Meet a few of our mentor 2.0 partners: Part 1

iMentor partners with other non-profits to run our college success mentoring model in their local communities. Our partners have access to our proprietary platform, our curriculum, and our best practices that support students as they transition from high school to college.

One such partnership is with Big Brothers Big Sisters. Through our partnership, 13 BBBS agencies serving 16 different cities run mentor 2.0, which is a localized version of the iMentor program that is managed and executed by BBBS staff.

Hanh Tran, our Managing Director of Partner Programs, sat down with a few of our partners to discuss how their communities have benefited from our partnership, and how the mentor 2.0 program has grown for each of them. Kara Finger, Vice President of Programs from BBBS East Tennessee; Cara Amato and Amanda Frisco, both mentor 2.0 Program Coordinators from BBBS Independence Region; Michael McElroy, Manager of School Based Programs from BBBS Independence Region; Marie Logan, the CEO from BBBS of Southern Arizona; David Simpson, the COO from BBBS of Southern Arizona; and Denise Burruel, a Program Manager from BBBS of Southern Arizona, all virtually got together to chat.

Hanh: Let’s start by going around and sharing why you each brought the mentor 2.0 program to your respective communities.

Michael McElroy: College attendance and retention rates in Philadelphia are lower than the national average. The Philadelphia School District has been underfunded for many years, and public school students have very few resources in their schools, especially when compared to the many charter schools that are taking hold in the area. We believe that students who remain in the public school system deserve equal access to resources, and mentor 2.0 is a step in that direction. One of our goals is to help bridge the student to college counselor gap in the city.

Marie Logan: We’re also trying to bridge the student to counselor gap. We know that the student to counselor ratio in the country is 450 to 1. This ratio in the state of Arizona is actually double the national average—the highest in the nation. For every 903 students there is 1 counselor in the state. Clearly we see that Arizona, specifically Tucson, has a need for 1-on-1 mentoring support at the highest level. Arizona has the 8th lowest high school graduation rate matched with the 2nd lowest public school spending per student.

Kara Finger: For BBBS East Tennessee, we noticed that high school students were less engaged with our program; they were not as involved with us as other age groups. Even though the reasons for this lower engagement were positive (ie, involvement in sports, extracurriculars, jobs, or community), we still knew that because high school is a transitional period, it is a critical time for mentorship in a young person’s life. We looked all over the country for a program to fit our needs, and we heavily investigated several options. In the end we chose mentor 2.0 for several reasons: they are youth-centered (one-to-one mentoring); it engages youth with technology, and meets them where they are; iMentor uses an evidence-based curriculum; and there is a high regard for child safety.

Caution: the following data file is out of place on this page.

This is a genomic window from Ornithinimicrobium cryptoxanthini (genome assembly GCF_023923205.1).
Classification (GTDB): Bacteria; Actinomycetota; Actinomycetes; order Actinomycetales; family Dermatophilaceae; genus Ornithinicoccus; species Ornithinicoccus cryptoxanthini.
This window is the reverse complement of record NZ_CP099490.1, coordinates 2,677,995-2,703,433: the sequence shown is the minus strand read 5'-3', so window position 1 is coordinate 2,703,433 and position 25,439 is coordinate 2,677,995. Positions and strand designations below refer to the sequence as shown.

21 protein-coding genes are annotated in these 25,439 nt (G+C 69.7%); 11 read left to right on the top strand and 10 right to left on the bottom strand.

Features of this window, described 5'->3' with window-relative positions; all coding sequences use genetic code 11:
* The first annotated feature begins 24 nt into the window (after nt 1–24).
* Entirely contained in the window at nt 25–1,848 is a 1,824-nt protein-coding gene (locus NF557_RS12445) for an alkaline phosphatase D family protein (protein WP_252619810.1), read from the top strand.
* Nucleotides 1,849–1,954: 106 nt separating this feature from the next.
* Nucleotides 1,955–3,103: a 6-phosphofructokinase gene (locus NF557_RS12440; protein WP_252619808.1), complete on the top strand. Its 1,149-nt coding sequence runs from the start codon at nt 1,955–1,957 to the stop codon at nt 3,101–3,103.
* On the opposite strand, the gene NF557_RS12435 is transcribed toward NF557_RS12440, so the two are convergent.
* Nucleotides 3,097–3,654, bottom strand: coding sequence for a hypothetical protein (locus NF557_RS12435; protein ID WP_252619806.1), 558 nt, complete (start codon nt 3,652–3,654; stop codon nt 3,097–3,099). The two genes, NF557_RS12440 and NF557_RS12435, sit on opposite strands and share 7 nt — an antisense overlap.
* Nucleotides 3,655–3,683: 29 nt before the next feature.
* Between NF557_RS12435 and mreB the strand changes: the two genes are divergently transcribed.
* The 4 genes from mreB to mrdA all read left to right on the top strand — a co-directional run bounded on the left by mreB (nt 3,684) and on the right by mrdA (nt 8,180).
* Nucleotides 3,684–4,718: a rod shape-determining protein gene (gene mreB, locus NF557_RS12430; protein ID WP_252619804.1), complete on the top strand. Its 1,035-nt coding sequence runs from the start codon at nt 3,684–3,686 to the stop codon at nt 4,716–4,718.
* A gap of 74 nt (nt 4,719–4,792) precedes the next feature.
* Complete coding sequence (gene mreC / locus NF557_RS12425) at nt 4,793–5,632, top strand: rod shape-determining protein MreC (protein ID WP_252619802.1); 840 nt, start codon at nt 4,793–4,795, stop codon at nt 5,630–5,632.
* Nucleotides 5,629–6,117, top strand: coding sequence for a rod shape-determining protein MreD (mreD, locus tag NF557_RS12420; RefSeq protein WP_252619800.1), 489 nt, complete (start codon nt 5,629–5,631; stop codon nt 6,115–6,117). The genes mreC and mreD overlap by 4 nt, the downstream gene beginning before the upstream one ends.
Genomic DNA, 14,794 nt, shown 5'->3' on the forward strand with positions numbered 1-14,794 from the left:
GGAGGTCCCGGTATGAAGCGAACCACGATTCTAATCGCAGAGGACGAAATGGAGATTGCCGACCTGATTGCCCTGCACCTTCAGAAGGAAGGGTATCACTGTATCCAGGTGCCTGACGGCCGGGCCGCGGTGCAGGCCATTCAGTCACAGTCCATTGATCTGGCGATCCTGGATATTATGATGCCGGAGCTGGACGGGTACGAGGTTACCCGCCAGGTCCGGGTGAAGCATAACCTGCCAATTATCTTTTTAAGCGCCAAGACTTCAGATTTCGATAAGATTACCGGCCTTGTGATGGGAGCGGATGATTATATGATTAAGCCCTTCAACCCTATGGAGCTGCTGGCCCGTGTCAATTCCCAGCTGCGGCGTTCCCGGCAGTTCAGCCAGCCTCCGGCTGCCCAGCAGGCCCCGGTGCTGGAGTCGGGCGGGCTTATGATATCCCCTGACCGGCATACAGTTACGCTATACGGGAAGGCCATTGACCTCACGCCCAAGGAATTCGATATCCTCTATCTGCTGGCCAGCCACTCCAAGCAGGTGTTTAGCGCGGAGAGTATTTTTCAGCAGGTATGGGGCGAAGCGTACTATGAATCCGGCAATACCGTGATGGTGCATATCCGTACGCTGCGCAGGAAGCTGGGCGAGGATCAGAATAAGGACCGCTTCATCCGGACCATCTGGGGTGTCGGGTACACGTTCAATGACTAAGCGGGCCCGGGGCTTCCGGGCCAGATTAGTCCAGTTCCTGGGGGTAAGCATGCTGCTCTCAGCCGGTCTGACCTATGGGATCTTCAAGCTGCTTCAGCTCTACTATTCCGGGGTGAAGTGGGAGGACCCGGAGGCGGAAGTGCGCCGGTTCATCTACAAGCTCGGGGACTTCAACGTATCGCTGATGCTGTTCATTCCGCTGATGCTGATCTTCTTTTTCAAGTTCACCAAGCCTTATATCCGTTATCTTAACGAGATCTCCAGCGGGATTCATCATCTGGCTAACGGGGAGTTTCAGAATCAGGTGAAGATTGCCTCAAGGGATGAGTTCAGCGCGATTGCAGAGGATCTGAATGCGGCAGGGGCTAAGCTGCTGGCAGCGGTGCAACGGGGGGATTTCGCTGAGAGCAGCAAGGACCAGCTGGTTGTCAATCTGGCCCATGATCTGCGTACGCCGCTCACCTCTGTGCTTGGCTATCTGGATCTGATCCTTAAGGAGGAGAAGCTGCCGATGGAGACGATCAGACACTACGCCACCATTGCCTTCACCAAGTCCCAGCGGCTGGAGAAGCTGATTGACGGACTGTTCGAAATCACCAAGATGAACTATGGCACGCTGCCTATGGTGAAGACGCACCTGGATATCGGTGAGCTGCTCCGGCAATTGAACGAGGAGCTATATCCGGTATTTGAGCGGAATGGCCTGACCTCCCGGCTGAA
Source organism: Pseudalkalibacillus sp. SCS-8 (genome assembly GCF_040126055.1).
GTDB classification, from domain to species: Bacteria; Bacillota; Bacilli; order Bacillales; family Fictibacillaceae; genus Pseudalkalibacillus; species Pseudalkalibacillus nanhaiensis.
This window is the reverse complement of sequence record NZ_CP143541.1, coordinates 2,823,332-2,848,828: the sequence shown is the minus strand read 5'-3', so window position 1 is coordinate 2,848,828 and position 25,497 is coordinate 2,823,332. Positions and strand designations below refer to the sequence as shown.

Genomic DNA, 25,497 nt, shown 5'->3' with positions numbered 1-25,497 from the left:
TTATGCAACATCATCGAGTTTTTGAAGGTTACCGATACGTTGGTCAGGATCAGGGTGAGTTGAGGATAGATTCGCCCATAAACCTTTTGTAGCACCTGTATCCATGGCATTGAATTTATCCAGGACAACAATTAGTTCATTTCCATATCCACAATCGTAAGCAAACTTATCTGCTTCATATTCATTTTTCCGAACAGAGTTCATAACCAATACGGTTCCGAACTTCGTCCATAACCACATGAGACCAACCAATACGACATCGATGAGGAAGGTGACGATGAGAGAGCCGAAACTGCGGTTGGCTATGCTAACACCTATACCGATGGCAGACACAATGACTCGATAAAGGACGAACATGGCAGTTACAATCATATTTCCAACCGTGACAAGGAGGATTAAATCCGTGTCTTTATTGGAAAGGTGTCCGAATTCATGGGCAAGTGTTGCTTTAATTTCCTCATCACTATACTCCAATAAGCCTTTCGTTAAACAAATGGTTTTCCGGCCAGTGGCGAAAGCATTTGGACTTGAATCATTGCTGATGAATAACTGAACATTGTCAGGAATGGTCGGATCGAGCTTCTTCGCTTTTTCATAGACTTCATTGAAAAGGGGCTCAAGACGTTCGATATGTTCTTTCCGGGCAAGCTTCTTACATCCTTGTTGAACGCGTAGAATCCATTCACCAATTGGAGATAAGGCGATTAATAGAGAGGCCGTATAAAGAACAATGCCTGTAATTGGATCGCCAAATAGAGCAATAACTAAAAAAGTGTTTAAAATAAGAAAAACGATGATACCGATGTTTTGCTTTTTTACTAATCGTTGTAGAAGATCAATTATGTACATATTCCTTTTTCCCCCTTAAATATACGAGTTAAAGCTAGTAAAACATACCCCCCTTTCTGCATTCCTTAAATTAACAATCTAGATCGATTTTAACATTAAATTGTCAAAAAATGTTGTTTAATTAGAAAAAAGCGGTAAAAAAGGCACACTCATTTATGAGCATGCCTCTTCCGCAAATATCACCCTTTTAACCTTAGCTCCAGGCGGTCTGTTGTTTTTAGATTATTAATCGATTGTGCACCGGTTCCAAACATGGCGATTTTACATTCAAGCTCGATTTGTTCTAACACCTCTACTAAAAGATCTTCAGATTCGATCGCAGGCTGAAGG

Hanh: When you launched mentor 2.0, how did you feel about the supports offered and provided by iMentor?

Michael McElroy: It didn’t really crystalize until the new partner training in New York the February before we launched. Getting to observe the program in action and meet the team at iMentor really helped us feel supported as we began a new type of programming for our agency. The bi-weekly calls have also been a big help, as they help us incrementally track our progress each call, and give us a time to all zoom out and talk about the program and partnership as a whole.

David Simpson: Oh, iMentor provided excellent support during the launch phase. The in-person meetings, trainings, and the formal follow-ups were really helpful. It was important to have someone to carefully guide us through the startup process, and iMentor definitely provided that.

Kara Finger: iMentor supported us in every way possible! This type of program, including the technology and curriculum, was all new to us, and iMentor walked us through every step. They coached us and helped us to see problems before they arose. Our iMentor representative is very supportive and helpful. Even now, three years after the launch, our representative continues to support us. She has a very high level of engagement with us, which is a key component to our success.

Stay tuned to read Part 2 and Part 3 of this conversation, where partners share about their communities' reactions to mentor 2.0. If you’re interested in bringing the mentor 2.0 program to your community, submit a partner program application today! You can contact us at [email protected], learn more about our partnerships, or apply to be a partner here.